The odd were heavily stacked up against the men from those little islands they typically draw in the bottom right corner of a world map.

The first bit did not happen: India lost wickets before coming back in the second session, but once again lost quick wickets in the third session. India finished Day One on 239 for 7, about fifty runs less and two wickets more than what they had in mind after Virat Kohli won the toss.

There was a tinge of grass. Taylor attacked with Boult and Henry. Shikhar Dhawan, selected ahead of Gautam Gambhir (“a natural replacement”, as per Kohli), chopped one from Henry on to the stumps. Murali Vijay received a peach from Henry that he had to play at — and poke. And Kohli, trying to slice one away from his body, ended up playing to gully off Boult.

Cheteshwar Pujara and Ajinkya Rahane steadied ship. New Zealand did not manage a wicket in the second session. But to their credit, they gave nothing away. They did not let India get away to 250 for 3. They kept holding them back, restricting them, waiting for that one mistake, probing outside off, their three seamers and two spinners, all of them.

Wagner tempted Pujara, who was certainly not new to the situation. Wagner kept bowling on off with Guptill, the best New Zealand fielder, at short cover. It was a cat-and-mouse game where Pujara had to restrain himself from playing a cover-drive off those delicious over-pitched deliveries.

187 for 3, the score read when that happened. Pujara and Rahane had things under control. But New Zealand hoped, for they knew they could punch above their weight; and punch they did.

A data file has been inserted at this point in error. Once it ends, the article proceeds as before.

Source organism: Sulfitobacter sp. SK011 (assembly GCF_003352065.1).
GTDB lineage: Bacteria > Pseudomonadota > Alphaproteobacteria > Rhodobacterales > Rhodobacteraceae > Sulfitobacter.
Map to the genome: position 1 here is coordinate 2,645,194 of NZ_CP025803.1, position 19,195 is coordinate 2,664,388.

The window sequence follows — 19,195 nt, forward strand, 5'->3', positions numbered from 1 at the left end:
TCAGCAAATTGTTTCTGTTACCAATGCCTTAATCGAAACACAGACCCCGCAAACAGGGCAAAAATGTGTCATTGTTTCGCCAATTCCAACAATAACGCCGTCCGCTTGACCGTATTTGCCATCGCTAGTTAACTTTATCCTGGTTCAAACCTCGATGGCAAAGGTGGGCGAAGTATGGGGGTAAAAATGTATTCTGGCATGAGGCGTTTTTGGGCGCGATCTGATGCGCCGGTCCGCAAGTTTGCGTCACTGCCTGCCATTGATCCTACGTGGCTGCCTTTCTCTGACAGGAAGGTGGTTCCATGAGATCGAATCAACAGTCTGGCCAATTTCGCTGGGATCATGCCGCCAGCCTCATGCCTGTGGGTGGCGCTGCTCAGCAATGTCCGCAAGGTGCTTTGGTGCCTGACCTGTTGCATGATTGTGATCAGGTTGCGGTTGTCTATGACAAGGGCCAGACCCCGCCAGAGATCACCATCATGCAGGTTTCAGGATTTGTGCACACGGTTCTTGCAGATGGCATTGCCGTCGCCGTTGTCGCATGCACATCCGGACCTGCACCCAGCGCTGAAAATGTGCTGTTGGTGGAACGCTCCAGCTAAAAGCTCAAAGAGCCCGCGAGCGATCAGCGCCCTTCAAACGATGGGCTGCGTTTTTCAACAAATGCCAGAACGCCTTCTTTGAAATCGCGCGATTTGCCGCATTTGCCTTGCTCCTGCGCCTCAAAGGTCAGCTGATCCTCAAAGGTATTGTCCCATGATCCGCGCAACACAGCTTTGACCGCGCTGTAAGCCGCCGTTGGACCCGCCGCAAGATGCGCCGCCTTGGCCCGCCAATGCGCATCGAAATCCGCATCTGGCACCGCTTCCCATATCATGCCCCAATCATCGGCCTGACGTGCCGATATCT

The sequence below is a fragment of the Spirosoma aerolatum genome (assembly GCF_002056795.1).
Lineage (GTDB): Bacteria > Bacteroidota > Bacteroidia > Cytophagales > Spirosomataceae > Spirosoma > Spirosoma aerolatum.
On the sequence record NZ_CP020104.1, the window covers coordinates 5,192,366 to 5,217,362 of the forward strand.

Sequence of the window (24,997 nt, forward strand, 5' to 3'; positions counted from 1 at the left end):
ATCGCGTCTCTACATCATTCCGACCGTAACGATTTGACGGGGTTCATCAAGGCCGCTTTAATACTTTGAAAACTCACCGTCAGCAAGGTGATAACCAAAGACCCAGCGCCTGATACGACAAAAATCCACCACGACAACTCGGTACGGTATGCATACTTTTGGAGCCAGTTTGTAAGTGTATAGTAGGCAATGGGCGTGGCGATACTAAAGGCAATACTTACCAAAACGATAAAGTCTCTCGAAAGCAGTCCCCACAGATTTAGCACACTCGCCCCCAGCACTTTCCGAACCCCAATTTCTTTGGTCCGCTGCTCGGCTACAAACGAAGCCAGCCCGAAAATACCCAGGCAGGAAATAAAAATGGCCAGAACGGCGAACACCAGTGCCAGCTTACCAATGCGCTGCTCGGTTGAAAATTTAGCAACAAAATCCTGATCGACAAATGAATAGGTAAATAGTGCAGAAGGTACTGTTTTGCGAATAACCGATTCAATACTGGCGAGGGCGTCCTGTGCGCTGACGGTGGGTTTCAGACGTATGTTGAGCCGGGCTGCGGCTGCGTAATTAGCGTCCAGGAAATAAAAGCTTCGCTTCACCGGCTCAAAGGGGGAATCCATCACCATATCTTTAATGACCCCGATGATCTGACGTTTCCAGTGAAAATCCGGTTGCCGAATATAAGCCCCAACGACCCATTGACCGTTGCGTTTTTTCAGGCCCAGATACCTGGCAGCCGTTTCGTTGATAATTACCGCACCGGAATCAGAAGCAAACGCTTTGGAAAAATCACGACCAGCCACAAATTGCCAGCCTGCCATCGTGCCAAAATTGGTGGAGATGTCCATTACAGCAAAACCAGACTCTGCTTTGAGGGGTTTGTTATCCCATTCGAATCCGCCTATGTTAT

Eden Gardens and Rohit Sharma have rarely disappointed each other, but this was one of those days. He was probably a tad slow when he tried to flick Jeetan; the ball came quicker than he expected, and that was that. And the patience paid off further when Rahane lost concentration for a moment, played across the line, and was trapped leg-before. India had slipped to 200 for 6.

Had they batted higher in the order, both Ashwin and Wriddhiman Saha might have been able to score those big hundreds. Unfortunately, India have stuck to a four-bowler policy for three Tests now. Ashwin took three boundaries off Santner while Saha lofted Patel into the stands.

The pressure was released, albeit temporarily. Taylor, however, still had a trick up his sleeve: he claimed the second new ball and recalled Boult and Henry, who had done brilliantly in the morning.

It took them four overs: the ball would probably missed leg, but Ashwin was ruled out. India returned disgruntled, Saha on 14, Jadeja in tow, surviving Day One but certainly having been done in by the Kiwis.

Yet again, for what feels like the hundredth time in their history, New Zealand have managed to stamp their authority on a Test when nobody gave them a chance. They are used to it.

Remember the adversities they were up against when they took field today morning? None of that seemed to matter in the end. They emerged on top the way they have done many a time.

New Zealand may still lose the ongoing Test. There is no reason to assume that the day has marked the start of a historic turnaround. But there was evidence that whatever be the case, New Zealand have certainly not embarrassed themselves.

There was not a negative step in their strides today. They have looked at India in their eyes when their shoulders might have dropped in the second session, hoping, hoping for that one break and trying everything possible to break through till they eventually succeeded.

New Zealand cricket has always been the story of a team whose worth was more than the sum of its parts. And on this day at Eden Gardens, even that was an understatement.

(Abhishek Mukherjee is the Chief Editor at CricketCountry and CricLife. He blogs here and can be followed on Twitter here.)